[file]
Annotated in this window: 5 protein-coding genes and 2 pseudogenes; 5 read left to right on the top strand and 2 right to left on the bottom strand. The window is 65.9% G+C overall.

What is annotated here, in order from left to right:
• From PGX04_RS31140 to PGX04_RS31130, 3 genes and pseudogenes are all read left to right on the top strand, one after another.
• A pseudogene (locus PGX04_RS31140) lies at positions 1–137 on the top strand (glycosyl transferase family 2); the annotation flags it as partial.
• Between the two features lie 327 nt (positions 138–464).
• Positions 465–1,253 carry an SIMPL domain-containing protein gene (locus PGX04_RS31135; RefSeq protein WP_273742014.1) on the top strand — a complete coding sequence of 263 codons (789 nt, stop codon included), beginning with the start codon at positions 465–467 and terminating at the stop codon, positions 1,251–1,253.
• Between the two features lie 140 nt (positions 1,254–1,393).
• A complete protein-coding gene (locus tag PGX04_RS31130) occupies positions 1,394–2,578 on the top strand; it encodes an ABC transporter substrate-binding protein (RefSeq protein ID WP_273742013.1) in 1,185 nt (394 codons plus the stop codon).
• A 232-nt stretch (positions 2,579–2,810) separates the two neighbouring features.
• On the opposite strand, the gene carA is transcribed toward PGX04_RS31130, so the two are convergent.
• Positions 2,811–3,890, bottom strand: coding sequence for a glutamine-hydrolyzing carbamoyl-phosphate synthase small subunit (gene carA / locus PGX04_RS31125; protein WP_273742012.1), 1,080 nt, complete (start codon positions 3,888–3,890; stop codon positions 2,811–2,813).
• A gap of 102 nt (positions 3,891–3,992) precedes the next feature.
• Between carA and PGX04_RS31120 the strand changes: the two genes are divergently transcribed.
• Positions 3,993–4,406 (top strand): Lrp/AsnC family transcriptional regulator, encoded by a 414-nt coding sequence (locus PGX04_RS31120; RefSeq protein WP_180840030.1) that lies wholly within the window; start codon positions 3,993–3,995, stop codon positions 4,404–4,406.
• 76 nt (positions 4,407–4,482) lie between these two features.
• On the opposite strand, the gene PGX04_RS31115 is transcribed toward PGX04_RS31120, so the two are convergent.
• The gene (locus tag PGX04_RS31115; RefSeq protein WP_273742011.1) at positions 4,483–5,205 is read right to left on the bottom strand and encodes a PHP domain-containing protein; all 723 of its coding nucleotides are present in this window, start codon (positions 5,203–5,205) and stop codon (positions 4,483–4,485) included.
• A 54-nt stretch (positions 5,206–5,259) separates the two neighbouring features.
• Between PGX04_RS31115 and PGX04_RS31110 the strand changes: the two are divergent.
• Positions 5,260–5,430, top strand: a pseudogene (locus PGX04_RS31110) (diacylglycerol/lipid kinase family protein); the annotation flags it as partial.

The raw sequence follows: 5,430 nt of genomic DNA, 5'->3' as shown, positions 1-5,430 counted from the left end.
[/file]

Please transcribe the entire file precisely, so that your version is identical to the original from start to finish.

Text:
Annotated in this window: 5 protein-coding genes and 2 pseudogenes; 5 read left to right on the top strand and 2 right to left on the bottom strand. The window is 65.9% G+C overall.

What is annotated here, in order from left to right:
• From PGX04_RS31140 to PGX04_RS31130, 3 genes and pseudogenes are all read left to right on the top strand, one after another.
• A pseudogene (locus PGX04_RS31140) lies at positions 1–137 on the top strand (glycosyl transferase family 2); the annotation flags it as partial.
• Between the two features lie 327 nt (positions 138–464).
• Positions 465–1,253 carry an SIMPL domain-containing protein gene (locus PGX04_RS31135; RefSeq protein WP_273742014.1) on the top strand — a complete coding sequence of 263 codons (789 nt, stop codon included), beginning with the start codon at positions 465–467 and terminating at the stop codon, positions 1,251–1,253.
• Between the two features lie 140 nt (positions 1,254–1,393).
• A complete protein-coding gene (locus tag PGX04_RS31130) occupies positions 1,394–2,578 on the top strand; it encodes an ABC transporter substrate-binding protein (RefSeq protein ID WP_273742013.1) in 1,185 nt (394 codons plus the stop codon).
• A 232-nt stretch (positions 2,579–2,810) separates the two neighbouring features.
• On the opposite strand, the gene carA is transcribed toward PGX04_RS31130, so the two are convergent.
• Positions 2,811–3,890, bottom strand: coding sequence for a glutamine-hydrolyzing carbamoyl-phosphate synthase small subunit (gene carA / locus PGX04_RS31125; protein WP_273742012.1), 1,080 nt, complete (start codon positions 3,888–3,890; stop codon positions 2,811–2,813).
• A gap of 102 nt (positions 3,891–3,992) precedes the next feature.
• Between carA and PGX04_RS31120 the strand changes: the two genes are divergently transcribed.
• Positions 3,993–4,406 (top strand): Lrp/AsnC family transcriptional regulator, encoded by a 414-nt coding sequence (locus PGX04_RS31120; RefSeq protein WP_180840030.1) that lies wholly within the window; start codon positions 3,993–3,995, stop codon positions 4,404–4,406.
• 76 nt (positions 4,407–4,482) lie between these two features.
• On the opposite strand, the gene PGX04_RS31115 is transcribed toward PGX04_RS31120, so the two are convergent.
• The gene (locus tag PGX04_RS31115; RefSeq protein WP_273742011.1) at positions 4,483–5,205 is read right to left on the bottom strand and encodes a PHP domain-containing protein; all 723 of its coding nucleotides are present in this window, start codon (positions 5,203–5,205) and stop codon (positions 4,483–4,485) included.
• A 54-nt stretch (positions 5,206–5,259) separates the two neighbouring features.
• Between PGX04_RS31115 and PGX04_RS31110 the strand changes: the two are divergent.
• Positions 5,260–5,430, top strand: a pseudogene (locus PGX04_RS31110) (diacylglycerol/lipid kinase family protein); the annotation flags it as partial.

The raw sequence follows: 5,430 nt of genomic DNA, 5'->3' as shown, positions 1-5,430 counted from the left end.